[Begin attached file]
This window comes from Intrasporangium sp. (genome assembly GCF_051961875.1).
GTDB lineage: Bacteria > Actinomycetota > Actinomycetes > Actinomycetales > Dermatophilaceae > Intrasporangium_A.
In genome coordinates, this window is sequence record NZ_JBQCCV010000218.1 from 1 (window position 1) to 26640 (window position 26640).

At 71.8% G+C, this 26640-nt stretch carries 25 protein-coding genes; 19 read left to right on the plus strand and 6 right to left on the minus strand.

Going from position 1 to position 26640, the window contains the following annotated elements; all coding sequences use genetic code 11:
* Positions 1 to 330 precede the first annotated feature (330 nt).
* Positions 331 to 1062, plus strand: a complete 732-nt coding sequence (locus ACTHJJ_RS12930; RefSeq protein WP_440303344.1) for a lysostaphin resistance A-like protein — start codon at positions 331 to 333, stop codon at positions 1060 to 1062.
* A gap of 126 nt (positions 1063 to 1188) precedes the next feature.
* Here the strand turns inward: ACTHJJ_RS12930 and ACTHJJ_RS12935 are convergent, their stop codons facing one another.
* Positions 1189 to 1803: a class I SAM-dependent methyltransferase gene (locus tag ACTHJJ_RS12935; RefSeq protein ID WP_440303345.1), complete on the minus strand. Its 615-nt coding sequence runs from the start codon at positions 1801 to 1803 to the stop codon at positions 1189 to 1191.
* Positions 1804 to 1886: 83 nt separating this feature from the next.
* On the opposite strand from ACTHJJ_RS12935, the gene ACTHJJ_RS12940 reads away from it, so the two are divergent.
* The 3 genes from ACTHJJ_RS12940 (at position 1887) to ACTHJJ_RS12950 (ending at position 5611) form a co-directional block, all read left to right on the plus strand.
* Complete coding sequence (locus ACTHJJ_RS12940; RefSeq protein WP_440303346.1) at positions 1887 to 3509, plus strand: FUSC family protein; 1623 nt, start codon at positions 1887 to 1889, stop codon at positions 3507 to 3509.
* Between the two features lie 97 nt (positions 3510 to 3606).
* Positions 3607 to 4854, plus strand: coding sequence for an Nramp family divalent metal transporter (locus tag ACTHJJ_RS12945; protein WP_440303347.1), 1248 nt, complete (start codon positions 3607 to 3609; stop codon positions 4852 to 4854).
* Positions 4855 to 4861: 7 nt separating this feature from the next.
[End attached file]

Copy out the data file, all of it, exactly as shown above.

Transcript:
This window comes from Intrasporangium sp. (genome assembly GCF_051961875.1).
GTDB lineage: Bacteria > Actinomycetota > Actinomycetes > Actinomycetales > Dermatophilaceae > Intrasporangium_A.
In genome coordinates, this window is sequence record NZ_JBQCCV010000218.1 from 1 (window position 1) to 26640 (window position 26640).

At 71.8% G+C, this 26640-nt stretch carries 25 protein-coding genes; 19 read left to right on the plus strand and 6 right to left on the minus strand.

Going from position 1 to position 26640, the window contains the following annotated elements; all coding sequences use genetic code 11:
* Positions 1 to 330 precede the first annotated feature (330 nt).
* Positions 331 to 1062, plus strand: a complete 732-nt coding sequence (locus ACTHJJ_RS12930; RefSeq protein WP_440303344.1) for a lysostaphin resistance A-like protein — start codon at positions 331 to 333, stop codon at positions 1060 to 1062.
* A gap of 126 nt (positions 1063 to 1188) precedes the next feature.
* Here the strand turns inward: ACTHJJ_RS12930 and ACTHJJ_RS12935 are convergent, their stop codons facing one another.
* Positions 1189 to 1803: a class I SAM-dependent methyltransferase gene (locus tag ACTHJJ_RS12935; RefSeq protein ID WP_440303345.1), complete on the minus strand. Its 615-nt coding sequence runs from the start codon at positions 1801 to 1803 to the stop codon at positions 1189 to 1191.
* Positions 1804 to 1886: 83 nt separating this feature from the next.
* On the opposite strand from ACTHJJ_RS12935, the gene ACTHJJ_RS12940 reads away from it, so the two are divergent.
* The 3 genes from ACTHJJ_RS12940 (at position 1887) to ACTHJJ_RS12950 (ending at position 5611) form a co-directional block, all read left to right on the plus strand.
* Complete coding sequence (locus ACTHJJ_RS12940; RefSeq protein WP_440303346.1) at positions 1887 to 3509, plus strand: FUSC family protein; 1623 nt, start codon at positions 1887 to 1889, stop codon at positions 3507 to 3509.
* Between the two features lie 97 nt (positions 3510 to 3606).
* Positions 3607 to 4854, plus strand: coding sequence for an Nramp family divalent metal transporter (locus tag ACTHJJ_RS12945; protein WP_440303347.1), 1248 nt, complete (start codon positions 3607 to 3609; stop codon positions 4852 to 4854).
* Positions 4855 to 4861: 7 nt separating this feature from the next.